Elk and Moose Seasons Set, No Bighorn Sheep Season
North Dakotaâ€™s elk and moose hunting seasons are set with more licenses available in 2015 than last year. However, the bighorn sheep hunting season will be closed for the first time since 1983.
Anglers are reminded that North Dakotaâ€™s darkhouse spearfishing season closes March 15.
Individuals who would still like to get out for the first time this year must register with the North Dakota Game and Fish Department. Registration is available through the departmentâ€™s website, gf.nd.gov, or through any Game and Fish Department office.
March 15 is also the deadline for anglers to remove permanent fish houses from state waters.
The 2015 spring wild turkey lottery has been held and hopeful hunters can check individual results by accessing the North Dakota Game and Fish Department website at gf.nd.gov.
A total of 700 licenses remain in nine units. The governorâ€™s proclamation allows a maximum of two licenses, and hunters who did not apply in the first drawing are also eligible.
Boat owners purchasing watercraft from private individuals this winter are reminded to register it in their name with the North Dakota Game and Fish Department.
Registering a used watercraft purchased from an individual must include proof of transfer of ownership, such as a photocopy of the previous ownerâ€™s registration card, a canceled check or a signed note from the previous owner stating transfer of ownership.
This weekâ€™s North Dakota Game and Fish Department webcast, Outdoors Online, is now online at http://gf.nd.gov. North Dakota Game and Fish fisheries division chief Greg Power talks about this year's Dissolved Oxygen Testing. Click here to Watch!
The North Dakota Game and Fish Department will have 202 any-deer bow licenses available to nonresidents in 2015.
The deadline for applying is March 1. A lottery will be held if more applications are received than licenses available. Any remaining licenses after March 1 will be issued on a first-come, first-served basis. Applicants can apply together as a party. A separate check is required for each application.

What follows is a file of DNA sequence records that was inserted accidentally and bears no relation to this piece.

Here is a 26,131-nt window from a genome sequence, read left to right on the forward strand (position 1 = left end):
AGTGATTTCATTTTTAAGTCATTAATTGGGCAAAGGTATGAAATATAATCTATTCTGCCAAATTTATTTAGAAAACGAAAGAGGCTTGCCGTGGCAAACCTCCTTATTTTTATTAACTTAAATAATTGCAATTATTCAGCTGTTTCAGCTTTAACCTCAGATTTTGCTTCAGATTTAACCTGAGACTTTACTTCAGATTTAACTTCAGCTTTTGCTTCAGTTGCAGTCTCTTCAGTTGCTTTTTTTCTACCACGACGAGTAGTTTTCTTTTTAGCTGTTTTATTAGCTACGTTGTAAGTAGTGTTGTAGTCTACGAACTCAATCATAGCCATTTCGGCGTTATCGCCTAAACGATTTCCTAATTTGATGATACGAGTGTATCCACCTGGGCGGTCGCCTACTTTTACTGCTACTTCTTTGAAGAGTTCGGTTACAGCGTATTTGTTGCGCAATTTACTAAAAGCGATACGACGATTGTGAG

The nonresident any-deer bow application is available at the Game and Fish website, gf.nd.gov. The application must be printed and sent in to the department.
The North Dakota Game Wardens Association has a $300 scholarship available for a graduating high school senior entering college in fall 2015 who enrolls in fisheries or wildlife management with an emphasis on law enforcement.
Applicants must be North Dakota residents and have maintained a 3.25 grade point average. The scholarship will be awarded to the student upon proof of enrollment in college.
Applications are available by contacting the North Dakota Game and Fish Department at 328-6604; or email email@example.com. Applications must be postmarked no later than May 9, 2015.
North Dakota spring light goose hunters can track general locations of geese as birds make their way through the state.
Hunters are able to call 701-328-3697 to hear recorded information 24 hours a day. Migration reports are also posted on the North Dakota Game and Fish Department website, gf.nd.gov. Updates will be provided periodically during the week as migration events occur, until the season ends or geese have left the state.
North Dakotaâ€™s spring light goose season opened Feb. 21 and continues through May 17.
This weekâ€™s North Dakota Game and Fish Department webcast, Outdoors Online, is now online at http://gf.nd.gov. NDGF fisheries supervisor Paul Bailey talks about the ongoing winter creel surveys. Click here to Watch!
Harvest statistics released by the North Dakota Game and Fish Department show overall hunter success during the 2014 season for bighorn sheep was 100 percent, 88 percent for moose and 67 percent for elk.
The department issued four bighorn sheep licenses and auctioned one. All five hunters harvested a bighorn ram.
The department issued 110 moose licenses last year. Of that total, 106 hunters harvested 93 animals â€“ 82 bulls and 11 cows/calves. One additional license was raffled by the Rocky Mountain Elk Foundation and the hunter was successful in harvesting a moose.